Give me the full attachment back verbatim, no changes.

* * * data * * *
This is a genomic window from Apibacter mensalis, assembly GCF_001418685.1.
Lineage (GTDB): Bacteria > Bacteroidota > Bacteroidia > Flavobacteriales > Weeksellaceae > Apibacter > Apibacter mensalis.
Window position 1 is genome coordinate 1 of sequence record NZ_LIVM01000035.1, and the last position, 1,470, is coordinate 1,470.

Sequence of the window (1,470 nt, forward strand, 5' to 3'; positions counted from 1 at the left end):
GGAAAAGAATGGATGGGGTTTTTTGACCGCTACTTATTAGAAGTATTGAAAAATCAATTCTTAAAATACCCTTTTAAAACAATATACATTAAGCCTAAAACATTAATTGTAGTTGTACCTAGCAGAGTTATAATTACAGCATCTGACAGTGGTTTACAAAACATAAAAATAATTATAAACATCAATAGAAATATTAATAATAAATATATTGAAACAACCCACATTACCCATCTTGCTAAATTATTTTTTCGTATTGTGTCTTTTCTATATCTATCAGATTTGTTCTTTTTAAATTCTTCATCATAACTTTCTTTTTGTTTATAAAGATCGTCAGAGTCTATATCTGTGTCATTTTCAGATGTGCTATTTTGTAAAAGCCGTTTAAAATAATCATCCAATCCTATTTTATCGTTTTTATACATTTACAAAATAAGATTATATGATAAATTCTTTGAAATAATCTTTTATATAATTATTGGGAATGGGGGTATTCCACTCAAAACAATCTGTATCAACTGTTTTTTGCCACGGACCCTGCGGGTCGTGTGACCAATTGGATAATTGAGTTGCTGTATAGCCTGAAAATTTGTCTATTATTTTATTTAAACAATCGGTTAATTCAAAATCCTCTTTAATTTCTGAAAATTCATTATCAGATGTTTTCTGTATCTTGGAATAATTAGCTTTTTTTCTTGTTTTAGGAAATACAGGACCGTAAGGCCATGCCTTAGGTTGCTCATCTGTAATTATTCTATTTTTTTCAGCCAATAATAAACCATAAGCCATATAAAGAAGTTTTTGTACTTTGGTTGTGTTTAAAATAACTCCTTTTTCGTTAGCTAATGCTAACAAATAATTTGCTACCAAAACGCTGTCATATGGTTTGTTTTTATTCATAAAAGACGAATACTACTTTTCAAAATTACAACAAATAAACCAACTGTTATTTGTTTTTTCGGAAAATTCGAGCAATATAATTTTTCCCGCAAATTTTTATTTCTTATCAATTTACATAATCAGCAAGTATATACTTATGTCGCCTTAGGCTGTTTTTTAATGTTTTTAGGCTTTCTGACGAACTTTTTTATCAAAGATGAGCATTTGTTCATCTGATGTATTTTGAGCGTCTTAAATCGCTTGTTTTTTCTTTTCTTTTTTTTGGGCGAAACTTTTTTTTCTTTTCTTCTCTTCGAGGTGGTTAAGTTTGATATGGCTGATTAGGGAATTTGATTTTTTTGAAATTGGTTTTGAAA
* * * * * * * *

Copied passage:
This is a genomic window from Apibacter mensalis, assembly GCF_001418685.1.
Lineage (GTDB): Bacteria > Bacteroidota > Bacteroidia > Flavobacteriales > Weeksellaceae > Apibacter > Apibacter mensalis.
Window position 1 is genome coordinate 1 of sequence record NZ_LIVM01000035.1, and the last position, 1,470, is coordinate 1,470.

Sequence of the window (1,470 nt, forward strand, 5' to 3'; positions counted from 1 at the left end):
GGAAAAGAATGGATGGGGTTTTTTGACCGCTACTTATTAGAAGTATTGAAAAATCAATTCTTAAAATACCCTTTTAAAACAATATACATTAAGCCTAAAACATTAATTGTAGTTGTACCTAGCAGAGTTATAATTACAGCATCTGACAGTGGTTTACAAAACATAAAAATAATTATAAACATCAATAGAAATATTAATAATAAATATATTGAAACAACCCACATTACCCATCTTGCTAAATTATTTTTTCGTATTGTGTCTTTTCTATATCTATCAGATTTGTTCTTTTTAAATTCTTCATCATAACTTTCTTTTTGTTTATAAAGATCGTCAGAGTCTATATCTGTGTCATTTTCAGATGTGCTATTTTGTAAAAGCCGTTTAAAATAATCATCCAATCCTATTTTATCGTTTTTATACATTTACAAAATAAGATTATATGATAAATTCTTTGAAATAATCTTTTATATAATTATTGGGAATGGGGGTATTCCACTCAAAACAATCTGTATCAACTGTTTTTTGCCACGGACCCTGCGGGTCGTGTGACCAATTGGATAATTGAGTTGCTGTATAGCCTGAAAATTTGTCTATTATTTTATTTAAACAATCGGTTAATTCAAAATCCTCTTTAATTTCTGAAAATTCATTATCAGATGTTTTCTGTATCTTGGAATAATTAGCTTTTTTTCTTGTTTTAGGAAATACAGGACCGTAAGGCCATGCCTTAGGTTGCTCATCTGTAATTATTCTATTTTTTTCAGCCAATAATAAACCATAAGCCATATAAAGAAGTTTTTGTACTTTGGTTGTGTTTAAAATAACTCCTTTTTCGTTAGCTAATGCTAACAAATAATTTGCTACCAAAACGCTGTCATATGGTTTGTTTTTATTCATAAAAGACGAATACTACTTTTCAAAATTACAACAAATAAACCAACTGTTATTTGTTTTTTCGGAAAATTCGAGCAATATAATTTTTCCCGCAAATTTTTATTTCTTATCAATTTACATAATCAGCAAGTATATACTTATGTCGCCTTAGGCTGTTTTTTAATGTTTTTAGGCTTTCTGACGAACTTTTTTATCAAAGATGAGCATTTGTTCATCTGATGTATTTTGAGCGTCTTAAATCGCTTGTTTTTTCTTTTCTTTTTTTTGGGCGAAACTTTTTTTTCTTTTCTTCTCTTCGAGGTGGTTAAGTTTGATATGGCTGATTAGGGAATTTGATTTTTTTGAAATTGGTTTTGAAA